By the time Albert Gamage was 21 he had set up his first ever shop, selling ladies wear. Without a doubt this was the first ever Gamages store, opening during 1876 in the town of Kington, Herefordshire. The actual building has been in some doubt. Early sources say 13 High Street however it appears from recently discovered documents the first ever Gamages store was in fact based at 15 High Street, Kington.
Its quite possible Albert Gamage may have traded from one or both of those locations hence the confusion. This first ever Gamage store continued to trade in Kington until at least 1881. There is some mismatch of dates/ages so its not easy to find out exactly, however within a year or perhaps two of establishing his first shop, Gamage had moved to London.
Albert Walter Gamage. Source: Grace’s Guide
Many stories will tell you Gamage became an apprentice at a drapers in the City of London before leaving to set up his own business. This explanation is rather odd as he already owned a store – did he really need to be an apprentice? One is not quite sure what to make of this. A possible explanation is perhaps he was merely learning the trades of far bigger companies before starting his own mega business? However as that doesn’t sit well considering the circumstances, I think the apprentice story must be somewhat doubtful.
Albert Gamage died on 5th April 1930. His body was ‘laid in state’ at the company’s Holborn store.
Besides Holborn and Kington, Gamage too established a store in Dublin’s famous Grafton Street. This shop lasted just a few years. Adverts placed in the Irish Times announce the store as ‘One of the sights of Dublin.’ Although there is no exact date, Gamage’s Dublin store had closed by the end of January 1905.
Other stores in London were established at Oxford Street and Romford. Only the latter had any success. The first Oxford Street store was at Marble Arch. Its best known to most these days as Primark. The name of the building itself when first opened was Hereford House (nowadays its known as New Hereford House.)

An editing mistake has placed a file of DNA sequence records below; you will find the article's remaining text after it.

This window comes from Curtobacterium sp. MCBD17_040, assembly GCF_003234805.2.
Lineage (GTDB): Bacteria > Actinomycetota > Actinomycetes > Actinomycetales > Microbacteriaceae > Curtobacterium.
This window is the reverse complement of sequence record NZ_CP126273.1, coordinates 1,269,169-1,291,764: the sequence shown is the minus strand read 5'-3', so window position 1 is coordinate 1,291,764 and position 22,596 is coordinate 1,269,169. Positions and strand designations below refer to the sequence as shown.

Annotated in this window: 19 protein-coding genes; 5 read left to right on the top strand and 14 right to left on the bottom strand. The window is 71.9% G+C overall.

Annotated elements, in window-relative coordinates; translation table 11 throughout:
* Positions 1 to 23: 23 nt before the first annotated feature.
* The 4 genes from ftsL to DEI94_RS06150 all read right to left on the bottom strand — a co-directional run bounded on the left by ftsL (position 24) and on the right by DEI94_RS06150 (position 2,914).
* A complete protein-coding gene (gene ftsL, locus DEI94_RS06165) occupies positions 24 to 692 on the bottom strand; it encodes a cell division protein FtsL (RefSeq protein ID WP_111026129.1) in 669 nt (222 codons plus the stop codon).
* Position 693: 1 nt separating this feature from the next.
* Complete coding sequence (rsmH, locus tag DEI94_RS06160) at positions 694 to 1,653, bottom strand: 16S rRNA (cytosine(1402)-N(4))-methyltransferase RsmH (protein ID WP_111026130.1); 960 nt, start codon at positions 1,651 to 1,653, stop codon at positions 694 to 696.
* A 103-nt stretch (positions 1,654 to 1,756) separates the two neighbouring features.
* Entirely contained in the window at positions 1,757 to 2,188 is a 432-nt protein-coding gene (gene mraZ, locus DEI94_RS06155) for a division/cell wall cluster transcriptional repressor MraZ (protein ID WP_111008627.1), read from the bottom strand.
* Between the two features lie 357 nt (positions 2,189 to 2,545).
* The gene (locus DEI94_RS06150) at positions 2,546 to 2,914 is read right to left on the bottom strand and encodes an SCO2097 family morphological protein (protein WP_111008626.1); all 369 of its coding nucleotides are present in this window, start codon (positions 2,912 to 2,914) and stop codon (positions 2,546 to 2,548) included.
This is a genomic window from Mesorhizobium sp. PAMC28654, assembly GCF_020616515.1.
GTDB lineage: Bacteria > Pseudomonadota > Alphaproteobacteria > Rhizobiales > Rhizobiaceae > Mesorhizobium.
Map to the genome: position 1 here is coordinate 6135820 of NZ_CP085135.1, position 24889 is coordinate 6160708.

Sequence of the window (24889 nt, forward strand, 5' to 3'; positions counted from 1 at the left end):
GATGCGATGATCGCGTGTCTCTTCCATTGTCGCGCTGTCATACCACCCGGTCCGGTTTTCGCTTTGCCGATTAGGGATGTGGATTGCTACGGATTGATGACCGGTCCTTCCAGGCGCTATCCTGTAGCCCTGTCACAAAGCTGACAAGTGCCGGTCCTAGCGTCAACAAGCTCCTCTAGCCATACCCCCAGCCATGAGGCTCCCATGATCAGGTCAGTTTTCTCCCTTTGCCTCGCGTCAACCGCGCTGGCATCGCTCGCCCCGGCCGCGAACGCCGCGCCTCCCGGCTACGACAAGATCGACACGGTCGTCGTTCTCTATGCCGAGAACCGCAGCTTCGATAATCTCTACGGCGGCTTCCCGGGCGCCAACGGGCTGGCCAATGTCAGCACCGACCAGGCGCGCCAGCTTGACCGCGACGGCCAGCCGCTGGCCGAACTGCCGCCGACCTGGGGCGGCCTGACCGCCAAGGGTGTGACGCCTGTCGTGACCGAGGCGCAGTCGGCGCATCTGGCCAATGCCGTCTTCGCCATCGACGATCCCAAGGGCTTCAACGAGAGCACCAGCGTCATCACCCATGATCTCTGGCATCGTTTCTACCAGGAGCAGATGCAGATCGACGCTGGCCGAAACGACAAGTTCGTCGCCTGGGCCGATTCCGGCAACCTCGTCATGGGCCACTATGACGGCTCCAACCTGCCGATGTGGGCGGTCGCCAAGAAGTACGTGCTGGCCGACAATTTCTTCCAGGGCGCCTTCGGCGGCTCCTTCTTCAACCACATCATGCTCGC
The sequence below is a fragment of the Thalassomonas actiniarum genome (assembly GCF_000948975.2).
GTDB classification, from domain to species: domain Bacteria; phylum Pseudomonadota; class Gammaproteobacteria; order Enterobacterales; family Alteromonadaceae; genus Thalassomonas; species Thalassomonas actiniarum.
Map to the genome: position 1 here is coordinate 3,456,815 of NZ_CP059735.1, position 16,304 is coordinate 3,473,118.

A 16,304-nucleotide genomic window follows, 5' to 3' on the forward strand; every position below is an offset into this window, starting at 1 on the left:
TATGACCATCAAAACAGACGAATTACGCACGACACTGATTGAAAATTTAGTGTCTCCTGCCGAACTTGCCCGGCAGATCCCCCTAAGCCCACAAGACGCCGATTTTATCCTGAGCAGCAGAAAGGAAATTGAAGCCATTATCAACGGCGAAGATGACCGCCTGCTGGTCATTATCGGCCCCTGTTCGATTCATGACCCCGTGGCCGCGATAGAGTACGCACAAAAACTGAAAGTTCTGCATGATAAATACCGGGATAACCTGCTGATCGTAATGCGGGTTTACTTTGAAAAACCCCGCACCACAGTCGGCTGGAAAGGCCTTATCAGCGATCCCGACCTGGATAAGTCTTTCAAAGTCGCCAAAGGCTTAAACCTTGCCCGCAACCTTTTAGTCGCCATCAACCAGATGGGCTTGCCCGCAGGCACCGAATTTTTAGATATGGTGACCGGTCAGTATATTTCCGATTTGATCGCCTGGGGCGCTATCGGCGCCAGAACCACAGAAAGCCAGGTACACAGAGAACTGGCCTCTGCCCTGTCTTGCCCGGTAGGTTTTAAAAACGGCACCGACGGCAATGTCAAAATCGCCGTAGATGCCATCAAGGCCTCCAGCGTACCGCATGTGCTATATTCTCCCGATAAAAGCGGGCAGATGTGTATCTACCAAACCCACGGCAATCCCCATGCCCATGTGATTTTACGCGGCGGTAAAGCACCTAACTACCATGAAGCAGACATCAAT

Hereford House was designed in an art deco style by the architects C.S. and E. M Joseph with the famous Edwin Lutyens. A substantial amount of the building’s external design happens to be Luytens’ work, especially the classical styles with columns seen on the upper levels. It is said without these embellishments designed by Luytens, the building would have looked rather bland.
Messrs Josephs are not a well known architects despite having been responsible for dozens of buildings throughout London, especially early council estates built between the 1890s and the 1930s. Their most famous work however is the Shell Mex House overlooking the Thames Embankment, built at the same time as Gamages’ Marble Arch store. Similarities can be seen between the two although the Gamages building is more classical in appearance.
The present Primark store at Marble Arch, which was built for Gamages in the 1930s.
The Marble Arch store was a great connotation in terms of Gamages as it appeared to hark back to the place where Gamage himself was born. However its not actually that. On the site at one time stood Hereford House and its gardens, a stupendous example of the several large town houses that once stood along the east side of Park Lane. Hereford House was demolished in the early 20th Century.
Gamages’ venture in Oxford Street at the Marble Arch was to establish this massive building and generate new sources of business. It clearly cost the company a lot of money. It turned out to be a very expensive failure. The building cost over a million pounds and included 75 flats. It opened in August 1930 and left Gamages with considerable debts.
Apparently the upper levels in the centre of Hereford House were open to the sky and there was a garden and golf course. Both Selfridges and Derry and Toms were obviously not the only ones latching onto this new craze of building roof top gardens! (I am not sure if any gardens still exist although aerial maps do show there are still openings within the said premises.) Besides the latest in modern lighting, the new Gamages store was one of the first in the UK to have air conditioning.
The company wasn’t the first London store to use escalators however it was an early advocate.
The problem with Gamages being in Oxford Street was it was just far too popular. Hence the new store’s downfall. By January 1931 a number of legal actions were being taken against A. W. Gamage. One particularly objected to the huge crowds being drawn to the store. The first day it opened its said a hundred thousand visitors came to Gamages!